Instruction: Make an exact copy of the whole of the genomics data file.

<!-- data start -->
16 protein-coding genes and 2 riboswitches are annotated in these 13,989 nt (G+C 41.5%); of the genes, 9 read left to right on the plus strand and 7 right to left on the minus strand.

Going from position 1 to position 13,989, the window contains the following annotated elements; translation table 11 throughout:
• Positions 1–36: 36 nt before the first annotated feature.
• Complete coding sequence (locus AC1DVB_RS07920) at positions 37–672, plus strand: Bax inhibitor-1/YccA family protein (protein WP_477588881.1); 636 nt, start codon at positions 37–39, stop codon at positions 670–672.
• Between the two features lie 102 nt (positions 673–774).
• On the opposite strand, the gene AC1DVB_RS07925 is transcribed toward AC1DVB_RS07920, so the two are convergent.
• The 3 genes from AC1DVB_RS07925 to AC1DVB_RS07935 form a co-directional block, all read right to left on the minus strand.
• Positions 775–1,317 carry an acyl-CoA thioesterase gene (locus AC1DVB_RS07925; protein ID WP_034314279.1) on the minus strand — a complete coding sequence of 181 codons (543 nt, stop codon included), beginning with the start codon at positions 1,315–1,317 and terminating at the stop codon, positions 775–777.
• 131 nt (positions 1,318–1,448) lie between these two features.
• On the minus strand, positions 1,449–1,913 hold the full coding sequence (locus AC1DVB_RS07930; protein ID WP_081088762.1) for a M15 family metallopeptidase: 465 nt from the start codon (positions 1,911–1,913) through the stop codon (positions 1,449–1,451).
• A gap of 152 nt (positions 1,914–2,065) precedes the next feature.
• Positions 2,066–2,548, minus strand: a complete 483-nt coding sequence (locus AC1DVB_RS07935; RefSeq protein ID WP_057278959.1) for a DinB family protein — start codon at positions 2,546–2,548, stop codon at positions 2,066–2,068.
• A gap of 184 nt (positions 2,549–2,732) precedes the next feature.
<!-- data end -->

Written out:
16 protein-coding genes and 2 riboswitches are annotated in these 13,989 nt (G+C 41.5%); of the genes, 9 read left to right on the plus strand and 7 right to left on the minus strand.

Going from position 1 to position 13,989, the window contains the following annotated elements; translation table 11 throughout:
• Positions 1–36: 36 nt before the first annotated feature.
• Complete coding sequence (locus AC1DVB_RS07920) at positions 37–672, plus strand: Bax inhibitor-1/YccA family protein (protein WP_477588881.1); 636 nt, start codon at positions 37–39, stop codon at positions 670–672.
• Between the two features lie 102 nt (positions 673–774).
• On the opposite strand, the gene AC1DVB_RS07925 is transcribed toward AC1DVB_RS07920, so the two are convergent.
• The 3 genes from AC1DVB_RS07925 to AC1DVB_RS07935 form a co-directional block, all read right to left on the minus strand.
• Positions 775–1,317 carry an acyl-CoA thioesterase gene (locus AC1DVB_RS07925; protein ID WP_034314279.1) on the minus strand — a complete coding sequence of 181 codons (543 nt, stop codon included), beginning with the start codon at positions 1,315–1,317 and terminating at the stop codon, positions 775–777.
• 131 nt (positions 1,318–1,448) lie between these two features.
• On the minus strand, positions 1,449–1,913 hold the full coding sequence (locus AC1DVB_RS07930; protein ID WP_081088762.1) for a M15 family metallopeptidase: 465 nt from the start codon (positions 1,911–1,913) through the stop codon (positions 1,449–1,451).
• A gap of 152 nt (positions 1,914–2,065) precedes the next feature.
• Positions 2,066–2,548, minus strand: a complete 483-nt coding sequence (locus AC1DVB_RS07935; RefSeq protein ID WP_057278959.1) for a DinB family protein — start codon at positions 2,546–2,548, stop codon at positions 2,066–2,068.
• A gap of 184 nt (positions 2,549–2,732) precedes the next feature.